Some critics of gender mainstreaming policies argue that Western conceptualizations of gender equality and gender mainstreaming often operate under assumptions of the third world “other”. In emergency and humanitarian contexts power and structural inequalities are reinforced as Western aid agencies bestow equality upon the oppressed other. [5] To support this argument, evidence from humanitarian contexts such as Cambodia have demonstrated that Western approaches to gender mainstreaming are not effective. The most successful initiatives will take cultural context and norms into consideration, and engage with local religious leaders and community organizations to find appropriate solutions.[6]  Michau et al. (2015) argue that programs which attempt to reach only one group of people, or that do not include community-based groups will likely run into challenges, and that it is necessary to tackle issues broadly. This can be done using programming that is holistic in its approach so as to both offer support for those who have been victims of SGBV, but also to address the structural inequalities that perpetuate SGBV. [7] Thus, while it is imperative to incorporate gender-sensitive policies and programming into humanitarian and refugee contexts, it is also necessary to ensure that they are culturally and contextually responsive to ensure success. While the most important goals are to eliminate SGBV and to lead to gender equality; the mechanisms for achieving this goal involve ensuring that women are empowered, and equally able to express their agency and participate in decision making processes. 

The theme of IWD 2020 asks us to consider how an equal world will be an enabled world; how women’s equality can lead to empowerment, protection, and a better future for all; and how individuals have the power to make the most difference. In the case of humanitarian emergencies, ensuring the input of refugee women is crucial for achieving equality and empowerment. The distinct way that refugee women interact with the multitude of power structures in urban, camp and other displacement settings make them uniquely qualified to understand what appropriate solutions are, and how success is measured. [8] Giving the voices of refugee women equal time in decision making forums will lead to better success of humanitarian programming, and to finding long-lasting and durable solutions for their plight.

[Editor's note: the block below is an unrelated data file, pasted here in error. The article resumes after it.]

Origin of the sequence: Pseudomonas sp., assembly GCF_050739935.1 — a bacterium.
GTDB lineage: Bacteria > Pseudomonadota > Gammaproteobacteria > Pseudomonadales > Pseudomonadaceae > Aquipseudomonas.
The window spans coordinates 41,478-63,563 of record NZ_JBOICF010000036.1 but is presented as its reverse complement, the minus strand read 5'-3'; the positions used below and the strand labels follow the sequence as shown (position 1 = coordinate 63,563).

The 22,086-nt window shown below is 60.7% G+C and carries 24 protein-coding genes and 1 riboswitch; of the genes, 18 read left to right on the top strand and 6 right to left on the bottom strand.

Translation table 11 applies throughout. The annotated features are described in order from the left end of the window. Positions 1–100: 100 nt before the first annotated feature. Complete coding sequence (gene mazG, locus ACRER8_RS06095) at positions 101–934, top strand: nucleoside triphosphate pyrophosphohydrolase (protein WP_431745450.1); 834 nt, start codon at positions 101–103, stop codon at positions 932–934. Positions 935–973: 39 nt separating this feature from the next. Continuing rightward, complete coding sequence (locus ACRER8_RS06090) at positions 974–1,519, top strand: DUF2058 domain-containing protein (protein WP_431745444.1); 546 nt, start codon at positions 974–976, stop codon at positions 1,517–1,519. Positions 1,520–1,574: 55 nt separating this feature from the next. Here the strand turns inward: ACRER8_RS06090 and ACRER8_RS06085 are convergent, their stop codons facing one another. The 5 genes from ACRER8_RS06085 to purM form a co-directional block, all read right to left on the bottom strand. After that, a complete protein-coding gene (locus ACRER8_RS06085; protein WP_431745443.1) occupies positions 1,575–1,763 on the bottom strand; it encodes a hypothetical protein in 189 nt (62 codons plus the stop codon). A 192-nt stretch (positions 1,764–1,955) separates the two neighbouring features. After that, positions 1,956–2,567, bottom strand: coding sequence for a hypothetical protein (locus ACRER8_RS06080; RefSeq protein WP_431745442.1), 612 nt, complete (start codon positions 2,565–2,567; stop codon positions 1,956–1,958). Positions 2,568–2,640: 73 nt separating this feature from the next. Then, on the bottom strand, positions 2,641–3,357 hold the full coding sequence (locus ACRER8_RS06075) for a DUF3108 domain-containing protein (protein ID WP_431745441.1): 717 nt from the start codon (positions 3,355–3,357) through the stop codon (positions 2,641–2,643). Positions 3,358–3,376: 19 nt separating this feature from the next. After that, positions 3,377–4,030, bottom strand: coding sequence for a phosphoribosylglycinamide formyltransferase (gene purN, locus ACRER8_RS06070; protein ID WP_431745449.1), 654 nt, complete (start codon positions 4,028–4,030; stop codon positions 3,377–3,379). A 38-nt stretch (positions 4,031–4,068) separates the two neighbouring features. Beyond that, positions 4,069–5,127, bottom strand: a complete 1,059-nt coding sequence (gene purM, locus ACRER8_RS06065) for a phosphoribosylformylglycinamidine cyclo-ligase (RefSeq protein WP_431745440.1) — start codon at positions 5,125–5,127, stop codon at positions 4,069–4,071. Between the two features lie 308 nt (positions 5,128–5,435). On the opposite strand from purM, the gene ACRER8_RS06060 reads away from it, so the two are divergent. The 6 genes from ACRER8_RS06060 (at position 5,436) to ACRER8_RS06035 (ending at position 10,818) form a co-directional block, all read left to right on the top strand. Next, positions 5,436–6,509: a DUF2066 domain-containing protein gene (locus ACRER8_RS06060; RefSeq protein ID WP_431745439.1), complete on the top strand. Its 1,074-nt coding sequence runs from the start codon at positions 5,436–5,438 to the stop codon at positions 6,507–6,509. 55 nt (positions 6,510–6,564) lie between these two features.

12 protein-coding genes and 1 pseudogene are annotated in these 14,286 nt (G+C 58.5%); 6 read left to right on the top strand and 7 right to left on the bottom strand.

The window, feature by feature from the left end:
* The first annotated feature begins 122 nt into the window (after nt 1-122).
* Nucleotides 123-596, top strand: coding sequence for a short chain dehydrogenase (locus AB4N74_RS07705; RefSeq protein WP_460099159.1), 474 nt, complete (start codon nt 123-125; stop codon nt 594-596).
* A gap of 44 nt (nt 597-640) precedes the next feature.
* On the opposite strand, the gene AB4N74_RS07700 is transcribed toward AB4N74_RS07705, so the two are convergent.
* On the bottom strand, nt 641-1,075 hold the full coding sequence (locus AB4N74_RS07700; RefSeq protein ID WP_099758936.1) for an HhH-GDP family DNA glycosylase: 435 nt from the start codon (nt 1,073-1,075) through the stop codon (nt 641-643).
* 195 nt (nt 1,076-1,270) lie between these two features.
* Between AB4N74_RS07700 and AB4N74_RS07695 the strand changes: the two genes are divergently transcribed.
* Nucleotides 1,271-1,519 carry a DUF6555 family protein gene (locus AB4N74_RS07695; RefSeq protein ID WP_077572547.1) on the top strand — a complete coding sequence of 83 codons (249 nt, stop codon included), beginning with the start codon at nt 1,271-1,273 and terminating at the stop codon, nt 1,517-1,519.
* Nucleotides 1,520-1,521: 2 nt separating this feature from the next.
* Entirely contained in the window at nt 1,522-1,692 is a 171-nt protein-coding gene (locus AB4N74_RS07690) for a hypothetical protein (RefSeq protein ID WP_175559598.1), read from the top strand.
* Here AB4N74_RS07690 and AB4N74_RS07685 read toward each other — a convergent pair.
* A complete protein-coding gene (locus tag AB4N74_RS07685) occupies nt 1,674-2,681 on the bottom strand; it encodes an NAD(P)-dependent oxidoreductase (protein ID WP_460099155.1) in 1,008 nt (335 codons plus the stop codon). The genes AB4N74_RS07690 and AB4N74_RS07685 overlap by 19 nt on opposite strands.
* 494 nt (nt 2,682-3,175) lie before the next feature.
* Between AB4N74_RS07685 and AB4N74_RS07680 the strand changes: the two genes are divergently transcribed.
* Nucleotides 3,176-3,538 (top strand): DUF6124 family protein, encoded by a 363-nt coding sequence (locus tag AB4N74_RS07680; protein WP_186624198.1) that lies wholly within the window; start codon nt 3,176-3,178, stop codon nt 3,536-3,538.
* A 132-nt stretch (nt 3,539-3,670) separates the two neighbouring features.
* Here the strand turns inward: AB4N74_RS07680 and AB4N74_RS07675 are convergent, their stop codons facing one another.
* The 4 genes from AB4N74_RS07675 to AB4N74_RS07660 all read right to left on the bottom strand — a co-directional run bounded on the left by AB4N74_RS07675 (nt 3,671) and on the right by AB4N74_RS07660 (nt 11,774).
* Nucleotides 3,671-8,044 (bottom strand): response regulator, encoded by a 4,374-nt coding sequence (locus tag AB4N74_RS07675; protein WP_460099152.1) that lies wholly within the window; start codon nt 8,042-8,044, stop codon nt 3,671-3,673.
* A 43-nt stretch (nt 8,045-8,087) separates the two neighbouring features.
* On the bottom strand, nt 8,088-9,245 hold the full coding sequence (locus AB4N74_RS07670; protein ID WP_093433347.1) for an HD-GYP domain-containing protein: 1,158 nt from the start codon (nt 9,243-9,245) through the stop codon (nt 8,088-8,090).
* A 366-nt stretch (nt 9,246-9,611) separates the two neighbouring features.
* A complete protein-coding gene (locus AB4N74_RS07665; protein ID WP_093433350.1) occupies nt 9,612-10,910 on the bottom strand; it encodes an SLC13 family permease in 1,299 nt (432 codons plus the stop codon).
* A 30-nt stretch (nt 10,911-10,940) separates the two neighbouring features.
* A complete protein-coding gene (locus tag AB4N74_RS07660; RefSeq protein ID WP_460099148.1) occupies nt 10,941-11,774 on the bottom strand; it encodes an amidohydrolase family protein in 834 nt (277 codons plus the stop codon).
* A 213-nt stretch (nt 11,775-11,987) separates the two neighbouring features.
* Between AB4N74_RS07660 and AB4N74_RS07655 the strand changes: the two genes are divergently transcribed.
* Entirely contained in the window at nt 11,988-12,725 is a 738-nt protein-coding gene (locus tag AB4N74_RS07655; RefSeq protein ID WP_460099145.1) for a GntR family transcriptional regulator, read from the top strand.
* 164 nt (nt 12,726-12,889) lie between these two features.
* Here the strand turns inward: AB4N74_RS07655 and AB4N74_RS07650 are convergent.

Bartolomei, Linda, and Eileen Pittaway. “Refugee Women and Girls: Key to The Global Compact on Refugees; Notes on Project Methodology: Reciprocal Research through Community Consultation,” 2018. 

DFID. “Bangladesh Sexual and Gender Based Violence Assessment,” no. November (2017): 3–6. 

Eisenbruch, Maurice. “Violence Against Women in Cambodia: Towards a Culturally Responsive Theory of Change.” Culture, Medicine and Psychiatry 42, no. 2 (2018): 350–70. 

Karen Women’s Organization. “Salt in the Wound,” 2013. 

Michau, Lori, Jessica Horn, Amy Bank, Mallika Dutt, and Cathy Zimmerman. “Prevention of Violence against Women and Girls: Lessons from Practice.” The Lancet 385, no. 9978 (2015): 1672–84. 

Olivius, Elisabeth. “Constructing Humanitarian Selves and Refugee Others.” International Feminist Journal of Politics 18, no. 2 (2016): 270–90. 

“Sites of Repression and Resistance: Political Space in Refugee Camps in Thailand.” Critical Asian Studies 49, no. 3 (2017): 289–307. 

Strategic Executive Group. “2019 Joint Response Plan for Rohingya Humanitarian Crisis,” 2019. 

Thackeray, David. “The Theme of International Women’s Day 2020, Explained.” World Economic Forum, 2020. 

UNHCR. “Figures at a Glance.” Statistical Yearbooks, 2020. 

Women’s Refugee Commission. “”We Need to Write Our Own Names”: Gender Equality and Women’s Empowerment in the Rohingya Humanitarian Response in Cox’s Bazar,” 2019.